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21 Questions to ask before Designing Any Training Program – part 2

This is part 2 of an easy way to conduct a needs analysis.

Performance problems can be caused by a myriad of things; perhaps your organization has undergone a downsizing, or perhaps a department is understaffed or their equipment is unreliable.  Unfortunately many managers and organizations assume that poor performance is directly linked to a lack of skill or knowledge which can be solved by training.  In my 20 plus years of consulting experience, I’ve found that what is initially presented as a training problem is often something else entirely.

Before embarking on any training program it is imperative that a needs analysis is conducted in order to pinpoint the exact cause of poor performance and to ascertain if the poor performance can be solved by applying training.  Unfortunately, most organizations skip the needs analysis, assuming that they already know the cause.

The following 21 questions will help you to pinpoint the true cause of a performance problem and also help with the design process by ascertaining what training truly needs to be created.  Ask these questions of the individual in the organization who is requesting that you design and develop a training program to address an assumed training issue.

8. What organizational factors might be playing a role?

When organizations are in flux, a sense of ennui trickles down to every individual’s performance.  If the organization has been talking about an acquisition or merger, it can cause people to change their work habits.  If a downsizing has occurred and more work needs to be accomplished with less people, it’s logical that poor performance will follow.  Perhaps the department has had three different managers in the last 18 months, and every manager has a different perspective on how the work should be done; eventually people start to second-guess their abilities and perform at a minimal level in order to “play it safe.”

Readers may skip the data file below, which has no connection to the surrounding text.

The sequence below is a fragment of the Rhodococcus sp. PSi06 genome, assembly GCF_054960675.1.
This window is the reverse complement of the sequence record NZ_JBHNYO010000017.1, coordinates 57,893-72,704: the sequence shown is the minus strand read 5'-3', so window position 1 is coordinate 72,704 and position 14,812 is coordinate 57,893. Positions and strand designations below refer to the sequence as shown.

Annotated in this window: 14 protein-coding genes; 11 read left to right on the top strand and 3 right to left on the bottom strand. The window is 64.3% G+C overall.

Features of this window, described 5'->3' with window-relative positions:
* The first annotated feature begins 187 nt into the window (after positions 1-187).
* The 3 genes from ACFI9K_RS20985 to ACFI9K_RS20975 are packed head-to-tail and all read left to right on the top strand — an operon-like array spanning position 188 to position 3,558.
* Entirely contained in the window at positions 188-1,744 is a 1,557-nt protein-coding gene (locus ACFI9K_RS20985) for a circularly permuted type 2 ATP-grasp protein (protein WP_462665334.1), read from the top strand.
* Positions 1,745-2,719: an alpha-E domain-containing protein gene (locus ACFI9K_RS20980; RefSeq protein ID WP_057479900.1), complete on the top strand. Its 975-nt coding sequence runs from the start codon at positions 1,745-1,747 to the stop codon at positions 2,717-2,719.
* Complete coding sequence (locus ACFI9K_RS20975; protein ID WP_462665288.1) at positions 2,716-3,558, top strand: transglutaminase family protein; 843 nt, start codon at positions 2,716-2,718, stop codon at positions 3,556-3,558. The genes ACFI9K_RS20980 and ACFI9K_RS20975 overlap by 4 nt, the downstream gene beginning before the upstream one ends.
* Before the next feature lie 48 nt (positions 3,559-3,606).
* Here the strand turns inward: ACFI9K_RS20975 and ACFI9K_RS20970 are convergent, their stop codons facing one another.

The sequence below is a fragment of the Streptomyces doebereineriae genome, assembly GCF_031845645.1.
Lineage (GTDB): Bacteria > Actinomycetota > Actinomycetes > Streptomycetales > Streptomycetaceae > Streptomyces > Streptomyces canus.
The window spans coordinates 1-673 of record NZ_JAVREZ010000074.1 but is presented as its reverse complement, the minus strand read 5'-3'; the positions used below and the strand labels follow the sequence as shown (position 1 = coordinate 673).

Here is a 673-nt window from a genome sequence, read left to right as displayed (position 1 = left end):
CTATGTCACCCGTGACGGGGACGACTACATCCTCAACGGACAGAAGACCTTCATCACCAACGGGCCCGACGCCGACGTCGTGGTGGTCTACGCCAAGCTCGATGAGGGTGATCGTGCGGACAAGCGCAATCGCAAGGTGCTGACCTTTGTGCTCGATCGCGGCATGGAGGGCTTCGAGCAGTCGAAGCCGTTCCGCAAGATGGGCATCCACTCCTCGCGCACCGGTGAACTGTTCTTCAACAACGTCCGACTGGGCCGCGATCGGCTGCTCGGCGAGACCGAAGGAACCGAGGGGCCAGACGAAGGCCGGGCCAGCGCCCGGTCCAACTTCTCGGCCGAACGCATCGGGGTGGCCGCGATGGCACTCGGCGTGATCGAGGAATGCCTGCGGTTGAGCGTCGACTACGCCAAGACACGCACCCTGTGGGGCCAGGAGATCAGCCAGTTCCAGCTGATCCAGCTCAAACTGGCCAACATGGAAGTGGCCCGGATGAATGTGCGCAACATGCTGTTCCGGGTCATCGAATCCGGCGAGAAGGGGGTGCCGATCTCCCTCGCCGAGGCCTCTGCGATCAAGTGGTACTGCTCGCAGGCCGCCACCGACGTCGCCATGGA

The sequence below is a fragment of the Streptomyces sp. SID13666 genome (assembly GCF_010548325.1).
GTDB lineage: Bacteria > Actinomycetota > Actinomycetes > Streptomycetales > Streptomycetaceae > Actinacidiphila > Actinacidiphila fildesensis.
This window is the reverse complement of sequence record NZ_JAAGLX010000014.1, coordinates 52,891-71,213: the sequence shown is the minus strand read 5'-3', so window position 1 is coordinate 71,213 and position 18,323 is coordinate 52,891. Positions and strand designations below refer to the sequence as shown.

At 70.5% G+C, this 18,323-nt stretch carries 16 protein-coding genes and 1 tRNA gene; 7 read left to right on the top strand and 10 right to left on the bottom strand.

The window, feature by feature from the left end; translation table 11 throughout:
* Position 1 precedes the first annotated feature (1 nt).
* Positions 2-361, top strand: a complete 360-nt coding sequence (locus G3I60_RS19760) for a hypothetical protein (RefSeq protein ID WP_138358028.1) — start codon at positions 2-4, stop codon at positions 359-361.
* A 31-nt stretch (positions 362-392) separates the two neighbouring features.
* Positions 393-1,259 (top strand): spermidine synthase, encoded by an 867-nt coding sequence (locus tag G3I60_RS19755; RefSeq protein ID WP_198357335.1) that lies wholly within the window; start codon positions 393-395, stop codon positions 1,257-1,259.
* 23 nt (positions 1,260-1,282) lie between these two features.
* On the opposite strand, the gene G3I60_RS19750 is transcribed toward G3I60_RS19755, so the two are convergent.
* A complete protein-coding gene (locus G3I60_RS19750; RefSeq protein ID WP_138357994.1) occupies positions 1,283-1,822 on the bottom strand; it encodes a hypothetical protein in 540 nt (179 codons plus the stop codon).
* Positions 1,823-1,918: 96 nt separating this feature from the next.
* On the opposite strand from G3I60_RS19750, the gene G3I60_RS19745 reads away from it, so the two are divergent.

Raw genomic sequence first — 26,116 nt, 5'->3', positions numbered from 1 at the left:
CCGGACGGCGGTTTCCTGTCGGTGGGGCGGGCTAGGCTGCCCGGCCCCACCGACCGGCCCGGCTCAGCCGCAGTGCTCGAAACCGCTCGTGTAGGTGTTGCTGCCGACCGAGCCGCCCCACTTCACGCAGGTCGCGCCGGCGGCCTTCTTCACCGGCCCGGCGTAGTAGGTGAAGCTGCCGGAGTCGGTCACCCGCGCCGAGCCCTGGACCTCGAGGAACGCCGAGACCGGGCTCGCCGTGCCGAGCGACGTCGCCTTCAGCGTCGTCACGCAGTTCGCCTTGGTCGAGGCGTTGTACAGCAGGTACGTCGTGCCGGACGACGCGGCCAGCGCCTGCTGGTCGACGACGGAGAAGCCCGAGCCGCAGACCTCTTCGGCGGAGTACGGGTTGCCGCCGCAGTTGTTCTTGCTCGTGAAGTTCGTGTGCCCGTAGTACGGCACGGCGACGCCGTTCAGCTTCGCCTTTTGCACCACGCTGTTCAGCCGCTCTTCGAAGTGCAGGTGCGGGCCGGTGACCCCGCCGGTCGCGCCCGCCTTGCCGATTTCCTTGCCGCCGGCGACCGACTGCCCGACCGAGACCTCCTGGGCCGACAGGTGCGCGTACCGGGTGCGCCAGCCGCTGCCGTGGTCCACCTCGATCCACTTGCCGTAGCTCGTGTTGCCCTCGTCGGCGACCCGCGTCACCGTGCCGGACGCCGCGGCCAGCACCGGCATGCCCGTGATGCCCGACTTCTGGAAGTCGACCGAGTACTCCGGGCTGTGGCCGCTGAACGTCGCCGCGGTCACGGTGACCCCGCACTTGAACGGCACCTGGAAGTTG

9. What training already exists?

Often you’ll find that a “training problem” is a frequent issue within the organization, and one that has been addressed in the past.  Determining what training already exists is helpful in two ways: 1) it helps you to determine what training people have had in the past and alerts you to look for reasons why that training did not “stick,” and 2) it should minimize your need to reinvent the wheel because it’s probable that you can repurpose the existing training content.

10.  Have you researched the market for off-the-shelf training solutions?

Before determining that a custom training solution is necessary, ask the requester of the training if they have spent any time looking for generic, off-the-shelf, training solutions that may fit the bill.  Why reinvent the wheel? Very often topics such as customer service, financial acumen, software, and soft skills training are already in existence and can become a low-cost, highly effective training solution.  It’s also possible to find a product that “almost fits” and to request that the vendor modify it or repurpose it for your organization’s needs. Either way you will save time and money over trying to custom-create something yourself.